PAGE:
Monday, July 21, 2014

RIP: Hitzrot House - McKeesport

"Any city gets what it admires, will pay for, and, ultimately, deserves... And we will probably be judged not by the monuments we build but by those we have destroyed."  -Ada Louise Huxtable, Farewell to Penn Station, 1963

The Hitzrot House was built in 1892 for Dr. Henry Hitzrot, and stood at 626 Market Street in McKeesport, Pennsylvania.  It was designed by noted Pittsburgh architect Frederick Sauer. It later became the local Eagles Club.  The building was demolished by the city on July 21, 2014.  It was the second significant historic building lost in McKeesport during the month of July, the other being the McKeesport Water Filtration Roundhouse.

No effort was made to salvage the old house parts or the antiques inside the Hitzrot House. Sadly, the city of McKeesport shows no interest in historic preservation matters.  The building could have been stabilized and mothballed for less than the cost of demolition. 

"The enemy of the dying city is not the abandoned building, but the circumstances that caused the building to become abandoned. Demolition is the erosion of a city, the removal of a city, the death of a city." - Jonathon Denson

Here is the video I took of the demolition:

Tuesday, June 10, 2014

Endangered: Water Filtration Roundhouse - McKeesport

Water Filtration Roundhouse (1908) in McKeesport

The water filtration roundhouse was built in 1908 in McKeesport, and is currently owned by the Municipal Authority of Westmoreland County (MAWC).

MAWC seeks to demolish this historic building for a storage shed.

The roundhouse sits on a parcel of land adjacent to the Great Allegheny Passage bike trail. This means there are numerous possible adaptive reuse options for this building.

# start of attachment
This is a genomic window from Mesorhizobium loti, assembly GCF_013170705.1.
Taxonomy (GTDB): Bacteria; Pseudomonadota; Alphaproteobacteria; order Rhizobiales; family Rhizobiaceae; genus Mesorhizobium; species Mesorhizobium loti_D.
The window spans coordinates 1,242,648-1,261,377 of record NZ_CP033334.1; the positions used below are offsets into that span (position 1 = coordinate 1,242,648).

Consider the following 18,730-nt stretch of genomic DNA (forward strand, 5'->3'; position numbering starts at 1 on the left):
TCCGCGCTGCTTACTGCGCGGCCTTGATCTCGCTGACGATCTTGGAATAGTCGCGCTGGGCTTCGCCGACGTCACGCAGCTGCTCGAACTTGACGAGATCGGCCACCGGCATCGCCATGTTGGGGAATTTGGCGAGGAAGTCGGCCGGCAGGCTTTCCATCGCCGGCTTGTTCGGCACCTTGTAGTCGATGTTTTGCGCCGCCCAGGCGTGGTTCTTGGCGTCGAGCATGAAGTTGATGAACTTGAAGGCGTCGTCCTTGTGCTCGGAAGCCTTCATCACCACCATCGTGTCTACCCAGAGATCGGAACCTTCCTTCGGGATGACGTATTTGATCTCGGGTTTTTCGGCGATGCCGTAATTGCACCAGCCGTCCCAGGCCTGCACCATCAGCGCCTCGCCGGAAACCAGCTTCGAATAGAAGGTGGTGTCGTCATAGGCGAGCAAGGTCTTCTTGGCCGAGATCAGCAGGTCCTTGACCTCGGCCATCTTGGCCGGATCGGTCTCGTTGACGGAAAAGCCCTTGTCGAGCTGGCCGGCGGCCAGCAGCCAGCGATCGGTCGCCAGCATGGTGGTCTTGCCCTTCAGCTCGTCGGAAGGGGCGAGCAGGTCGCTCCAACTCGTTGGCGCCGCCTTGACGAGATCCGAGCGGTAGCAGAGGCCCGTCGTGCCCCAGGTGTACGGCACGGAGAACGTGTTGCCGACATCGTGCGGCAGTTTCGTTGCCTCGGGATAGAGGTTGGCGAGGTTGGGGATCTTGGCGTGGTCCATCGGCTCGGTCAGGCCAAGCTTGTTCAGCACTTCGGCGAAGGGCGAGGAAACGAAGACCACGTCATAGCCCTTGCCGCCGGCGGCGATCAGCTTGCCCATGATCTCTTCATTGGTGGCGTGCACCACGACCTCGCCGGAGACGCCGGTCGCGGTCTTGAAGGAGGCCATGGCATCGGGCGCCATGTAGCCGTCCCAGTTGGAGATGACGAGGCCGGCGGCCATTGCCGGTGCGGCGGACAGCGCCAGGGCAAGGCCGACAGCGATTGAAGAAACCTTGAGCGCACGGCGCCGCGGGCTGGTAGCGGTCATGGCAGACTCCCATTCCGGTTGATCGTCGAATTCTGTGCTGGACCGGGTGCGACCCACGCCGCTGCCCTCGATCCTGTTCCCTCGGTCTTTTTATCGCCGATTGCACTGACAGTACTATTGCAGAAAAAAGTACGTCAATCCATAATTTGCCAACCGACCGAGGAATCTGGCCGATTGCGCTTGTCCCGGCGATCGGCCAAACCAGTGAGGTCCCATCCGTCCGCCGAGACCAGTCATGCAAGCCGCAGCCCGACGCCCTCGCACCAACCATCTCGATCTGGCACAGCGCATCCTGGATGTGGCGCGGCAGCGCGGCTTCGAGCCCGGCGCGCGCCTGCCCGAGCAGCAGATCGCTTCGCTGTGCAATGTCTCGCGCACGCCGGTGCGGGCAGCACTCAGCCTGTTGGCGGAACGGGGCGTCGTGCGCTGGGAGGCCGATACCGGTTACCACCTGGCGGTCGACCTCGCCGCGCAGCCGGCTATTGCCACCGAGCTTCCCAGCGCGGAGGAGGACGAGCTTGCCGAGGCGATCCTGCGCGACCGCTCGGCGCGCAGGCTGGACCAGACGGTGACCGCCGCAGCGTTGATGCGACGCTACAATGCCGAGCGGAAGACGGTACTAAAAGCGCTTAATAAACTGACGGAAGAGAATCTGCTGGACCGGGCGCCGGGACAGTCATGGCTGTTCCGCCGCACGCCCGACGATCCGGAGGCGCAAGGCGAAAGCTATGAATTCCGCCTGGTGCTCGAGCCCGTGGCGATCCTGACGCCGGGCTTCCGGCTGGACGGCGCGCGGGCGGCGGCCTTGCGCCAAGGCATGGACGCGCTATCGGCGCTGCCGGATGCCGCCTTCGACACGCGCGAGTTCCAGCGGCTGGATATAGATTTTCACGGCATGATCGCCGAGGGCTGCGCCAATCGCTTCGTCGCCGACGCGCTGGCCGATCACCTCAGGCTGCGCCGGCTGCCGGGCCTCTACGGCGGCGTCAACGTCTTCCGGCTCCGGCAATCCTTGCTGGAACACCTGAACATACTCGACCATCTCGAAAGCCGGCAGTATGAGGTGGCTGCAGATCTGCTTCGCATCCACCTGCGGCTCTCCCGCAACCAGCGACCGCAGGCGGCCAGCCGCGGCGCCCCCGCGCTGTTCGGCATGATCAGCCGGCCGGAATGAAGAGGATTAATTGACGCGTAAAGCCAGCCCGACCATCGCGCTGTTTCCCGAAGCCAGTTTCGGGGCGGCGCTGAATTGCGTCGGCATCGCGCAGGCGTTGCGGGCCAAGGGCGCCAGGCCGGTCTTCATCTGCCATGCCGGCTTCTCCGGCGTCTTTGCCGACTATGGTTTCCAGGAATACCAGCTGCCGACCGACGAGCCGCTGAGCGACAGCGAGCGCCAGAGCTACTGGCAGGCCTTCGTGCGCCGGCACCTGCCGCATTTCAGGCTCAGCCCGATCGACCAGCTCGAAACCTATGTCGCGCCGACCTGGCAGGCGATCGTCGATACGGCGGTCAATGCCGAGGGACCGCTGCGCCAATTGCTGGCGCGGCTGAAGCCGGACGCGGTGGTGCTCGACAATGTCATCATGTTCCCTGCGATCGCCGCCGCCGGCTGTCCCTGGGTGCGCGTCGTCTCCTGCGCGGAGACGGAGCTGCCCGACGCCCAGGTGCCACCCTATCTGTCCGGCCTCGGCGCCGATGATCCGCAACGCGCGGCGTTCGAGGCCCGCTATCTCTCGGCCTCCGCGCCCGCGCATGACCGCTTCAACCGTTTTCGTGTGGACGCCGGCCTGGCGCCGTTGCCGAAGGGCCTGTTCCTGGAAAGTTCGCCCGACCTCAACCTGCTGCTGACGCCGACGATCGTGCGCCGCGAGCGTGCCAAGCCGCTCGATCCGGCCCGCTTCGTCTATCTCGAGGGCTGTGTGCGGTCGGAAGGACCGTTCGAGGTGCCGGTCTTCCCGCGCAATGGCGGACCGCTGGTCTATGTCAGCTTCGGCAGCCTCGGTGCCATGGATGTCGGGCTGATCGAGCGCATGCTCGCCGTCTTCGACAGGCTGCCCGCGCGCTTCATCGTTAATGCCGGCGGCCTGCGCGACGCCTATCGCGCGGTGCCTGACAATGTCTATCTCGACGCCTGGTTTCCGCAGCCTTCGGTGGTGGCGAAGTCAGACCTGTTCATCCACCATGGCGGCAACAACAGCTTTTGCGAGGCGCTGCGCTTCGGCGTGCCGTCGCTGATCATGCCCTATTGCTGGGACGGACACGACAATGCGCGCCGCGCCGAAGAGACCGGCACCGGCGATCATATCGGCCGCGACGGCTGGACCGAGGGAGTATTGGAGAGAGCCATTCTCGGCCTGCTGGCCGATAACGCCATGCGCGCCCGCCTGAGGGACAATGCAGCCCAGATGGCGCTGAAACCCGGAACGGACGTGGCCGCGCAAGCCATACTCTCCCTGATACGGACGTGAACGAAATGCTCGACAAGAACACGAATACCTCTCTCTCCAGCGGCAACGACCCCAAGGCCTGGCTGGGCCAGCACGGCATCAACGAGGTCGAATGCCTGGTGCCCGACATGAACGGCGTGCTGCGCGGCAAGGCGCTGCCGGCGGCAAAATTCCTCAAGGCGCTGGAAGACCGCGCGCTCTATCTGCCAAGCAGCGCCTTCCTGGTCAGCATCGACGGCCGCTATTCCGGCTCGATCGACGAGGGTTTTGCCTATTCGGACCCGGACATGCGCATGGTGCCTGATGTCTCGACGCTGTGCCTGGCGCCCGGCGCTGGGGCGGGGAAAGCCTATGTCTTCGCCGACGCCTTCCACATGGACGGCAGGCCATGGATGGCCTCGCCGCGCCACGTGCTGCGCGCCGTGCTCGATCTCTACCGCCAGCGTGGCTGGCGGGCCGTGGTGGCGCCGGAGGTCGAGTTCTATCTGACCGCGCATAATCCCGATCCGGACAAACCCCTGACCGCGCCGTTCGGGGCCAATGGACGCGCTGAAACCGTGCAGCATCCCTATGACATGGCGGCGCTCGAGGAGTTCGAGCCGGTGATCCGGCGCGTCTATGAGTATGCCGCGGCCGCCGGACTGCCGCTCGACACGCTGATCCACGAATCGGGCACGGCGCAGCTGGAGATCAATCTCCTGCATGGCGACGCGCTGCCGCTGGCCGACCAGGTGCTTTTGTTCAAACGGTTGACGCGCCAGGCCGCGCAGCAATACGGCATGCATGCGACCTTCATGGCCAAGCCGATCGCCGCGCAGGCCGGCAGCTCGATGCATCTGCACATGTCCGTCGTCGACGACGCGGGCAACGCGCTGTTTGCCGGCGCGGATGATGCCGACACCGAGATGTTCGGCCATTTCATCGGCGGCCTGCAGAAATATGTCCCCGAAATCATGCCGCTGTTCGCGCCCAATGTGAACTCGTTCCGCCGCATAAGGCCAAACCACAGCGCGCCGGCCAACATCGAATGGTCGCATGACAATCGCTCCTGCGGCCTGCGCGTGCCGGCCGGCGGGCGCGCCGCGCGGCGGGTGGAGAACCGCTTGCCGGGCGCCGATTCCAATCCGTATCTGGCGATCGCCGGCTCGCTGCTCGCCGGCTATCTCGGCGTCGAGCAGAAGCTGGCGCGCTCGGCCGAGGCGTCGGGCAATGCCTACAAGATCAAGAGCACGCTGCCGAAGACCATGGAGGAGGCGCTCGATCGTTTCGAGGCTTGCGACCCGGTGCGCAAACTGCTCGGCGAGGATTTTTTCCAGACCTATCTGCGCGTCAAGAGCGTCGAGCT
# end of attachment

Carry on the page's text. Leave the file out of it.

Please make your voice heard and write, email, or call MAWC and tell them that the roundhouse should be preserved. Here is the contact information for MAWC.  They are also on Facebook and Twitter.

Saturday, June 7, 2014

Pittsburgh Vernacular: The "Victorian Cottage"

The concept of micro-housing, or tiny houses, is gaining in popularity. This is not really a new idea, though. In the past, small houses were built for the working class and were very commonplace. However, over the last several decades, small houses were unfortunately thought of as less desirable than large, suburban houses, and many were demolished. 

We can preserve the tiny historic homes in our region and contribute to the micro-housing movement, while also "being green" by re-using existing structures.

These tiny houses represent Pittsburgh vernacular architecture. The one-story Victorian cottage with dormer was once very common on Pittsburgh's North Side and some of the southern hill-top neighborhoods. These homes were often built on the sides of hills. I believe this style of architecture is fairly unique to Pittsburgh.

Victorian cottage with dormer in East Deutschtown (North Side)

East Deutschtown

841 Suismon (now demolished) - an example of a Victorian cottage with mansard roof.

An example of a Victorian cottage built into the side of a hill on Walz Street (now demolished).

Victorian cottage with dormer, built on the side of a hill on Walz Street (now demolished).

Victorian cottages on Voskamp Street. Only the center cottage survives.

An example of a brick Victorian cottage in East Deutschtown.

A tiny house in Hays

Spring Garden

Spring Garden

Spring Garden

The center door is unique. Spring Garden.

Spring Garden

Spring Garden

Spring Garden